Chronic stress can cause extreme duress on the fibro body and your adrenal system.
Managing my fibromyalgia is a careful balancing act of self-care. This involves eating healthy, getting adequate sleep, working out, and taking time for me. Living with fibromyalgia means that normal, every day stressors can place an additional hardship on the fibro body. So when you are faced with an extended period of stress – bad flare or other health crisis, work deadlines, family emergencies, or simply just getting through the holidays – you can place an extreme amount of duress on your body and your adrenal system.
“Adrenaline is a hormone secreted by the adrenal glands, especially in conditions of stress, increasing rates of blood circulation, breathing, and carbohydrate metabolism and preparing muscles for exertion.”
You can feel this when your heart starts to race or your hands or body sweats. Adrenaline is also responsible for that fight-or-flight mechanism that can give people extraordinary strength in times of crisis. And an over-exposure to the stress hormones can tamper with your overall well-being.
I have long managed my fibromyalgia with healthy life-style choices including diet and exercise. My best fibro-fighting weapons? Starting my day with yoga and a healthy smoothie.
“To eat is a necessity, but to eat intelligently is an art.”
The concept of eating “clean” just encourages you to consume more whole foods — such as fruits, vegetables, lean proteins, whole grains and healthy fats — and limit highly processed snack foods, sweets and other packaged foods. Yes, it’s a difficult concept to wrap your brain around during the holidays when we often indulge on extra calories in the form of holiday meals and baked goodies.
Oftentimes we equate healthy foods with tasteless foods. But done right smoothies are the perfect combination of both nutritious and flavorful foods. I have posted some recipes and pics on the blog and my Instagram of smoothies and smoothie bowls, so I thought I would grab my favorites in one post. Smoothies take about 5 minutes to put together in a blender, and then you have the perfect meal on the go!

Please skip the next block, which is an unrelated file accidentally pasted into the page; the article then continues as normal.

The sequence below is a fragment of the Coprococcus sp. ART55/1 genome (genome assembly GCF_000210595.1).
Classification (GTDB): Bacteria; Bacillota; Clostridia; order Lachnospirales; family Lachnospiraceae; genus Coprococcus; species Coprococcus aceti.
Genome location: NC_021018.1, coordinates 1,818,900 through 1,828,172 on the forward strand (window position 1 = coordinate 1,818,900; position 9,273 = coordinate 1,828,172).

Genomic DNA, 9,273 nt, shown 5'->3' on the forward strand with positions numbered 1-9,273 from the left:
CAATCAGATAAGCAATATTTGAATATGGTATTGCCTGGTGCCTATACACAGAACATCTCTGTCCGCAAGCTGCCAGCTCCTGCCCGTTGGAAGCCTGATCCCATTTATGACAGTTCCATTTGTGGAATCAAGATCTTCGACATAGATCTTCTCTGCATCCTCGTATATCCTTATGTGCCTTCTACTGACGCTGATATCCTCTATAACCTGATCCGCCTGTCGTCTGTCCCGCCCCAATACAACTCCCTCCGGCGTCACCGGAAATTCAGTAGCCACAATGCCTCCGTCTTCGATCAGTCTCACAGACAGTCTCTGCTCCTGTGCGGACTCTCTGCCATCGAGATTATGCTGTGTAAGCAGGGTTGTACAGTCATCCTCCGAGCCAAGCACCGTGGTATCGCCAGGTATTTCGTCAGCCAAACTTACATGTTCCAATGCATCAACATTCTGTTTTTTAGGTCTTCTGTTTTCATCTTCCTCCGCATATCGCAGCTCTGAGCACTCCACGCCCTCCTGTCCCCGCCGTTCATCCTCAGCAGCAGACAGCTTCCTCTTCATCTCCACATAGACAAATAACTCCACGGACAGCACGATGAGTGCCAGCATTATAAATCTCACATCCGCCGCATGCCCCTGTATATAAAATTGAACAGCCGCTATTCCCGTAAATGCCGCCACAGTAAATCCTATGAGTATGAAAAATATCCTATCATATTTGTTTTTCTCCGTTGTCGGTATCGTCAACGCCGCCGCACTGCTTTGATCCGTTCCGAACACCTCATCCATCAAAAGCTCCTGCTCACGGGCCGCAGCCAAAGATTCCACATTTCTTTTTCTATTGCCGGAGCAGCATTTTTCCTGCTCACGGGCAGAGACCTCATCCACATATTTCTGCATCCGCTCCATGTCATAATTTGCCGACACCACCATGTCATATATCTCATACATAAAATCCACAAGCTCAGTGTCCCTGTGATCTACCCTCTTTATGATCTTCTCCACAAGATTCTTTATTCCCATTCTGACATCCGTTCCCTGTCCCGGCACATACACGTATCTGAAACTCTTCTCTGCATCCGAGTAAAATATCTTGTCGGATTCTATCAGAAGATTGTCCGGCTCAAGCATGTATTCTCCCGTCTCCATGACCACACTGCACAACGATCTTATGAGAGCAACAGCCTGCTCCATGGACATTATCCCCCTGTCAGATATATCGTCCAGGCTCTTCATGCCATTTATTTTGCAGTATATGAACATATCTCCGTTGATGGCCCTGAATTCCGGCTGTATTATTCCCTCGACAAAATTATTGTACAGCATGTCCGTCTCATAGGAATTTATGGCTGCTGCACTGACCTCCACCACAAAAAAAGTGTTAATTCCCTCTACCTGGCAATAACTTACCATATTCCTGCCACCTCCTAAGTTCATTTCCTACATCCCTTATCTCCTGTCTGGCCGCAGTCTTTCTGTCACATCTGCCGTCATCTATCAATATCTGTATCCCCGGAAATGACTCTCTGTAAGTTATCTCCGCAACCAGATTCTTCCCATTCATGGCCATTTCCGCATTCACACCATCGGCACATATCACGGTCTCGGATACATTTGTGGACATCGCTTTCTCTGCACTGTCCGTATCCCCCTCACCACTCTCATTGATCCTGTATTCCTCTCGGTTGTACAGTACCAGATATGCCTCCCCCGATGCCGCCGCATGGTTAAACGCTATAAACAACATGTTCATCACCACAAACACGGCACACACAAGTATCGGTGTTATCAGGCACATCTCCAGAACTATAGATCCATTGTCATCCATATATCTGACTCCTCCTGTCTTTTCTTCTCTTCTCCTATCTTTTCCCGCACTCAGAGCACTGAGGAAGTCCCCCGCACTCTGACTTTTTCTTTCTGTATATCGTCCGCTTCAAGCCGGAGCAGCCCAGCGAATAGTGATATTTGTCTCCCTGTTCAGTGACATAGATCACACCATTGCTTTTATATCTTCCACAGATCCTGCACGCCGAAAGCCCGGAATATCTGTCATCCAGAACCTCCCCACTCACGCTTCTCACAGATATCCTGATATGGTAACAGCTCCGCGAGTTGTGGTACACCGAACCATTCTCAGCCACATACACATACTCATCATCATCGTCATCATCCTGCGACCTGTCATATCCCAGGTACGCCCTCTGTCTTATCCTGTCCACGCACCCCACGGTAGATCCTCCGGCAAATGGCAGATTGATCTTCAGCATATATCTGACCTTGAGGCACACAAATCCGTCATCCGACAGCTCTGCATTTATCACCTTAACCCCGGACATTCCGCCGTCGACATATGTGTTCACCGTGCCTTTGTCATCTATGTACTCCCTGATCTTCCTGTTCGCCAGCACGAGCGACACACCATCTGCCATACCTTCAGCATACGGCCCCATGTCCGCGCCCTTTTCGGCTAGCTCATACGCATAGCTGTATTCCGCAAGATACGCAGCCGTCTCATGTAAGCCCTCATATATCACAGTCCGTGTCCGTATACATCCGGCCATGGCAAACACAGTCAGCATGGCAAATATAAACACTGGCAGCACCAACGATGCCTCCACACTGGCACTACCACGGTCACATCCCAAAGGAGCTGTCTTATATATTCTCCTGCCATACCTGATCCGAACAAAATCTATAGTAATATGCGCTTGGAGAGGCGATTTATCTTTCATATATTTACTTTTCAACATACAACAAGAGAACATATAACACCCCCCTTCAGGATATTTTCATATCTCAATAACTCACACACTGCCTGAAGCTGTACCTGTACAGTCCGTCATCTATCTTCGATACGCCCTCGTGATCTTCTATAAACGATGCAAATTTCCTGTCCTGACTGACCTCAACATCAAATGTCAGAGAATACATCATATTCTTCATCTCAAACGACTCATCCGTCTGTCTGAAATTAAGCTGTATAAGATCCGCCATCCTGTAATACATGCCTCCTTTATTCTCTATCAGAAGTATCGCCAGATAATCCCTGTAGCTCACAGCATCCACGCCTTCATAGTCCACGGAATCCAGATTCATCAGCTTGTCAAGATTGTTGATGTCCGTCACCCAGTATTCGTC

Pain takes all forms, affects all people, and does not discriminate.
I started writing this post long before Lena Dunham announced she wanted to be the “face of fibromyalgia.” Knowing little about her other than what I read in this article, I don’t really have a connection to her and don’t view her as my advocate. There are many other faces of fibromyalgia and forms of pain that deserve attention as well.
Pain takes all forms, affects all people, and does not discriminate between male or female, young or old, rich or poor, famous or not-so-famous. It can affect anyone. And everyone.
These days I feel people associate pain or chronic pain with the “opioid epidemic” we hear so much about in our daily news. It has reached such a pinnacle that Michael Bloomberg announced a $50 million donation to help fight it. But let’s not stereotype all of those suffering in pain with a drug problem that is gripping the nation. Continue reading “The Many Forms of Pain”
“Doctors don’t know what causes fibromyalgia, but it most likely involves a variety of factors working together.”
That question is like the proverbial, “Which came first, the chicken or the egg?” because there is not yet a definitive answer as to the cause of Fibromyalgia Syndrome (FMS). And without knowing the root cause, you cannot solve the problem; you are merely treating the symptoms.
What They Know
Doctors can agree on how to diagnose it, what the symptoms are, and a variety of treatments. But not every patient responds the same to treatment. And the cause of fibromyalgia still eludes the medical community.
On this last day of Pain Awareness Month, I wanted to end with some final thoughts. Pain may not be our choice, but how we deal with the pain in our life and how we respond to our pain is our choice. Attitude matters.
I am not my pain. I choose not to let it define me.
Even if your chronic illness is a life sentence, it doesn’t have to be a death sentence of isolation and loneliness.
Life with fibromyalgia and other chronic conditions can be lonely at times. Pain, exhaustion, and other symptoms easily lead to cancelling engagements, giving up hobbies, and social isolation. Your social calendar and life have a new normal. But something is missing. People want interactions and connections, something to do to pass the time. Binge-watching Netflix or reading your Facebook feed only goes so far. And having something easy to do can help distract from pain and find the social interactions again.